As Social Security turns 65 this year, the federal system for providing retirement and disability benefits is being reconsidered.
``There are some who say at 65 it's time to retire it,'' acknowledged Brian Coyne, chief of staff for the U.S. Social Security Administration, alluding to comments by Republican presidential candidate George W. Bush.
But Coyne, who was in Juneau on Thursday to meet with the four-person Social Security field office here, said the Clinton administration is broadening the scope of the agency's mission to include consciousness-raising about the need for personal financial planning.
In an interview, he steered clear of comment on Bush's proposal to allow Social Security recipients to invest benefits in the stock market.
But Coyne stressed that Social Security was never intended to be the sole source of retirement income, not even when President Roosevelt signed it into law in 1935, during the Great Depression.
Now, demographic trends pose a serious challenge to the system.
By 2015, projections show that more will be paid out in benefits than will be collected in payroll taxes, due to the aging of the population.
The Social Security trust funds, expected to peak at $4 trillion, will be completely exhausted by 2037, once the full impact of the baby boomers' retirement is felt. Then payroll taxes will only be sufficient to pay 72 percent of benefits owed.
Last fall, the Social Security Administration began mailing out projections of retirement benefits to every worker over 25 years old.
That was done to counter widespread ignorance of benefit levels, Coyne said. ``Half of the people are shocked at how small it is, and the other half are shocked by how big it is.''
The projections will be more accurate for older workers, who have a longer earnings history upon which to base them, Coyne said. But workers should read them carefully and notify the agency of any corrections that should be made, he said.
Meanwhile, the Social Security Administration is trying to get the word out that federal benefits aren't enough to ensure a comfortable retirement.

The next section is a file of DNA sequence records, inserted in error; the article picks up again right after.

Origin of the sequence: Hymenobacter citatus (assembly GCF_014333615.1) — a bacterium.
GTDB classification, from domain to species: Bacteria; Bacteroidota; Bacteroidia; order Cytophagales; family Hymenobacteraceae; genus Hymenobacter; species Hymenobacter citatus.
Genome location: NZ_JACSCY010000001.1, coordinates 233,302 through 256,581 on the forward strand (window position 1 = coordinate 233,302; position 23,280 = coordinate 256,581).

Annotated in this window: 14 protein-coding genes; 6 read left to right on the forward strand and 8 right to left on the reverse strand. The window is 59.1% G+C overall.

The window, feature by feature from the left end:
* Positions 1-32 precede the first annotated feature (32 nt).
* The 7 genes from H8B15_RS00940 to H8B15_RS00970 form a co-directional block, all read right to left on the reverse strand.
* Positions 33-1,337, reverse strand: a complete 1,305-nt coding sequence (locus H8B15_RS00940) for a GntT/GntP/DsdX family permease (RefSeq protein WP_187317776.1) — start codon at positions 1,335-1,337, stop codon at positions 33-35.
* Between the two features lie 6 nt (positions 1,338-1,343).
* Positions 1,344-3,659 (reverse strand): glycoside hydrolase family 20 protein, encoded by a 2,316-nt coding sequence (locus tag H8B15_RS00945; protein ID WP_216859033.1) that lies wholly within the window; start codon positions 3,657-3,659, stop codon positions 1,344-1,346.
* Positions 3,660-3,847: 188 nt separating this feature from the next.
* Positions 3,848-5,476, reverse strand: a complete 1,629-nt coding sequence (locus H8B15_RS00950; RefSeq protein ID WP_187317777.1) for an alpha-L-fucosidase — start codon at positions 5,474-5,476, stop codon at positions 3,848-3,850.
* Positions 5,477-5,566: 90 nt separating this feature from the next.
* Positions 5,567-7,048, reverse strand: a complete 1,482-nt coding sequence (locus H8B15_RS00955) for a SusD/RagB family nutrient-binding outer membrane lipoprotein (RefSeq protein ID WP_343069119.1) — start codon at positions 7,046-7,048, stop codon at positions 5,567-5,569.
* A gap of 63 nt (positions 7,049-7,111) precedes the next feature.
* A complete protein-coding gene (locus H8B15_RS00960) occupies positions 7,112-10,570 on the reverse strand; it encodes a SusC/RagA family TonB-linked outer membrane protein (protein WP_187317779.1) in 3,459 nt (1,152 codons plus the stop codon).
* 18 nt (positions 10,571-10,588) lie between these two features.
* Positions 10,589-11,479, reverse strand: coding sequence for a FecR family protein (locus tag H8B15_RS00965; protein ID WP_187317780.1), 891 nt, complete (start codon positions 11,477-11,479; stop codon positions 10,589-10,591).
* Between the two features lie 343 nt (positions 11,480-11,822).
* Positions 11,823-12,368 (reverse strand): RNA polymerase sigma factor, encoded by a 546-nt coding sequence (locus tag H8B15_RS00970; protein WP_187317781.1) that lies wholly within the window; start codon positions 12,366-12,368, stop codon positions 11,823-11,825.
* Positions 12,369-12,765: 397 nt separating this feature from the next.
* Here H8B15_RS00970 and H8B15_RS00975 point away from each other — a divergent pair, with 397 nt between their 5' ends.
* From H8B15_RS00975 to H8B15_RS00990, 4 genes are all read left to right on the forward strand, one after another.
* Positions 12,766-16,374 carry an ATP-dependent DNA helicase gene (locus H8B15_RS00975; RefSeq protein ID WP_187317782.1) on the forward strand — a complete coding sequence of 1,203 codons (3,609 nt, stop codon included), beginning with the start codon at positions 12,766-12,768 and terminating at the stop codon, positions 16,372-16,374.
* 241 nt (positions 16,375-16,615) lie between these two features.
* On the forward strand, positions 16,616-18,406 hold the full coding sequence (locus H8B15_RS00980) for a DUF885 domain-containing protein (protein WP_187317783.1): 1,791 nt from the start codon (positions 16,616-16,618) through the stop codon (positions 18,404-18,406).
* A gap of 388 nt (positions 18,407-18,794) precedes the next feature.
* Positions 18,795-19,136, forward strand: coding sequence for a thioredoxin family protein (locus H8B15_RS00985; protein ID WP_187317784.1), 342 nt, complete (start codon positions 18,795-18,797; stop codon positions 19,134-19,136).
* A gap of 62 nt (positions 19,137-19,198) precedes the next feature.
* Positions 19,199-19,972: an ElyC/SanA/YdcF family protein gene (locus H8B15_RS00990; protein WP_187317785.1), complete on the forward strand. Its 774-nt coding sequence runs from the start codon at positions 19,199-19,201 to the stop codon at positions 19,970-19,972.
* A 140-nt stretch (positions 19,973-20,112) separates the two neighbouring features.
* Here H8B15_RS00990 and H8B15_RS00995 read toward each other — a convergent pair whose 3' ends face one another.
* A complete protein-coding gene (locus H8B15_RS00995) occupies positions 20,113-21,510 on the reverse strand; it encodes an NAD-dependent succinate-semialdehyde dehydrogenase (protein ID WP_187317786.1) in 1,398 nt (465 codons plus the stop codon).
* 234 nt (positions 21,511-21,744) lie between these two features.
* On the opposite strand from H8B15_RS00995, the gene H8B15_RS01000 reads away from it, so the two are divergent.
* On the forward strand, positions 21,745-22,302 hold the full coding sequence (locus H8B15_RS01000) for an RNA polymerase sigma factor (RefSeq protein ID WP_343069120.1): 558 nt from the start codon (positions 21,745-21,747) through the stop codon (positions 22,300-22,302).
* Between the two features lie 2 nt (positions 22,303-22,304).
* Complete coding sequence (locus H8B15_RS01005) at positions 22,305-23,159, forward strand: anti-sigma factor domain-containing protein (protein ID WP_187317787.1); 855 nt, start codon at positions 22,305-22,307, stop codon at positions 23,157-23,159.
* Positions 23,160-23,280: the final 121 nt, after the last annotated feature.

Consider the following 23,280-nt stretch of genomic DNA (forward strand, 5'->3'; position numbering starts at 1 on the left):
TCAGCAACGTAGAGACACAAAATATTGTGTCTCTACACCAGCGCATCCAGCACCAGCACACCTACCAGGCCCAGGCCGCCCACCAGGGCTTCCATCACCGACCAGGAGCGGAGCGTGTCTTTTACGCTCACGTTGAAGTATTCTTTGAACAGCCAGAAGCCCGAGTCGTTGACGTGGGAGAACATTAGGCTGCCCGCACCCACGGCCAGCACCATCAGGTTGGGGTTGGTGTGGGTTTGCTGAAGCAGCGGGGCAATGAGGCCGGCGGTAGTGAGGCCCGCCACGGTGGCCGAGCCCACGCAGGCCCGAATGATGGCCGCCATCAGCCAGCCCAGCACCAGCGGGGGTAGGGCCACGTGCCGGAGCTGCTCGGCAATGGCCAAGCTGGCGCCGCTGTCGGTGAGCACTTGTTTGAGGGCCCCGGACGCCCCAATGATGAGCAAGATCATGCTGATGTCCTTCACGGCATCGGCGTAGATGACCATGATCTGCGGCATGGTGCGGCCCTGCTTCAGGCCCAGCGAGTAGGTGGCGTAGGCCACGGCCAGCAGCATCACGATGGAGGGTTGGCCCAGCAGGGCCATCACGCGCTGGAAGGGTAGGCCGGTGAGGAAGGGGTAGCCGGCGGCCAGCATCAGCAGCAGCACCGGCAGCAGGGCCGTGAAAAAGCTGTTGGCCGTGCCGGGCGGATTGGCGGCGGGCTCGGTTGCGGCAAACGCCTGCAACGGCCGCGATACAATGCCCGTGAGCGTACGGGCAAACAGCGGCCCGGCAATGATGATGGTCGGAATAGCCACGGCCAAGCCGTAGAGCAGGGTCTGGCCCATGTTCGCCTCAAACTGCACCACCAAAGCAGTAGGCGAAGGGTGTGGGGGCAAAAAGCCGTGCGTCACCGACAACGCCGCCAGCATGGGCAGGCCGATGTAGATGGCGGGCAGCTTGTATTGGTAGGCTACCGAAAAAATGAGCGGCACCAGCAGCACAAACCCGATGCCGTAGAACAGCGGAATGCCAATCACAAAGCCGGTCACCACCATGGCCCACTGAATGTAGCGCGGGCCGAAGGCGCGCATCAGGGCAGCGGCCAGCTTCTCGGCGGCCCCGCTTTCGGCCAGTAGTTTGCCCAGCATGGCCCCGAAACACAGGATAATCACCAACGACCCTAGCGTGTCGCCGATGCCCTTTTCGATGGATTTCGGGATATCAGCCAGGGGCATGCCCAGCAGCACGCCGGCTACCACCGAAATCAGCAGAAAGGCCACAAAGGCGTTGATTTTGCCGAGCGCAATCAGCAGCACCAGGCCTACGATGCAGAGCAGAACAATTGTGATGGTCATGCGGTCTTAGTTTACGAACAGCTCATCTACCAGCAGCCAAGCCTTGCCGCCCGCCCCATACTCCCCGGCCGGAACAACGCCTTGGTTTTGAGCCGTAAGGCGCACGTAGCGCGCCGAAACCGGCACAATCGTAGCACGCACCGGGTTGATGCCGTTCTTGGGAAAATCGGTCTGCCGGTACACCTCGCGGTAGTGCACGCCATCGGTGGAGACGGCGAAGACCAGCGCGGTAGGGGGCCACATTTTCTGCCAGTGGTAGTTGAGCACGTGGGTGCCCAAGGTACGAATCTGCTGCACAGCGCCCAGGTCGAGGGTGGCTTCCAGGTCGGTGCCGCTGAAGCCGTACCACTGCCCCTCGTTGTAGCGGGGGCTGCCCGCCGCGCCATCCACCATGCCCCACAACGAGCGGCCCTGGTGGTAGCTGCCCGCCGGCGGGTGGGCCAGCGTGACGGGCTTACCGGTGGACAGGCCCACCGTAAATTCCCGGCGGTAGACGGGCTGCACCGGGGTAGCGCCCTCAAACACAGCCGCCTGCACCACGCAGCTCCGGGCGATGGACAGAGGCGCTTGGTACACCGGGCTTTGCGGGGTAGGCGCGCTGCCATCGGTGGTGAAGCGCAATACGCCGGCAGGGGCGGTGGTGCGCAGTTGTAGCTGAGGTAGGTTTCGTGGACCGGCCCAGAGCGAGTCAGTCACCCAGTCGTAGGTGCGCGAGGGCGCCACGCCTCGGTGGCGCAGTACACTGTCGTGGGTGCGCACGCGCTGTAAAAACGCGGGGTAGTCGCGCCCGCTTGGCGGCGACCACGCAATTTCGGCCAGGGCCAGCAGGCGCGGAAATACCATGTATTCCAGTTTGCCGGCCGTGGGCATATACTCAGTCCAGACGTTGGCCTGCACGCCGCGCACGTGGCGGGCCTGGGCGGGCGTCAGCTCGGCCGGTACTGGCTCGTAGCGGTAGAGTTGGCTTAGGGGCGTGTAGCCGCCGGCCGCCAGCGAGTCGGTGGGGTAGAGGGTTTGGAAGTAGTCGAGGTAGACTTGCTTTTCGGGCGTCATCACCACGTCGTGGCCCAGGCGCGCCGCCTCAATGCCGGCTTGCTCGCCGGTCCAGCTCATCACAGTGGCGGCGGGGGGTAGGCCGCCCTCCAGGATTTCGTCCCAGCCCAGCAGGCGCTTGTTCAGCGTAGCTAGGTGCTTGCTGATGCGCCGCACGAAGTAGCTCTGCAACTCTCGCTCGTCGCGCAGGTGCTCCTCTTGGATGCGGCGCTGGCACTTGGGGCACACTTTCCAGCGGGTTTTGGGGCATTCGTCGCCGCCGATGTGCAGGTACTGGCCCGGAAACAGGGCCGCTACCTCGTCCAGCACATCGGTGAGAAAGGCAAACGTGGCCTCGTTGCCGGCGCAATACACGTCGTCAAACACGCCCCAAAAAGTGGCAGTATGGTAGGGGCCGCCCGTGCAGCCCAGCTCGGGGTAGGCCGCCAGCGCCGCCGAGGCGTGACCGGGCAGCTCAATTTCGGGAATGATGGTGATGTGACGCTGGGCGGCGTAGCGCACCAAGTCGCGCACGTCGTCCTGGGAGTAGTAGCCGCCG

``It's hopefully a wake-up call,'' Coyne said.
In addition to Social Security, retirees need an average of about 70 percent of pre-retirement earnings to maintain their standard of living, according to the agency.
But Social Security is the only source of income for 18 percent of retirees, and the main source for two-thirds, Coyne said. And the savings rate among baby boomers is lower than it was for their parents, he said.
The Social Security Administration Web site, www.ssa.gov, now includes a retirement planner, with three different methods for calculating retirement income.
``With this information, workers will be better prepared to take steps two and three - seeking information about private pension plans they may be eligible to receive and making decisions about the need for savings and investments,'' Kenneth S. Apfel, commissioner of Social Security, said in a recent news release.
At the Web site, workers also can submit corrections for their retirement projections. And there is information about training programs for the disabled and tax incentives for employers who hire disabled workers.
Of 44 million beneficiaries in the Social Security system, about one-third are not retirees. There are 8 million survivors and 7 million disabled beneficiaries.
For disabled benefits, the Social Security Administration has included Alaska among 10 states in a pilot project to increase the amount of personal contact with applicants.
With the previous approach, which relied almost exclusively on paperwork, ``too many cases were being overturned on appeal,'' Coyne said.
Also, the expectations for disability have changed over the years, he noted: Heart attacks are less often a indication of imminent death and there is an increased understanding of the complexity of mentally related disabilities.
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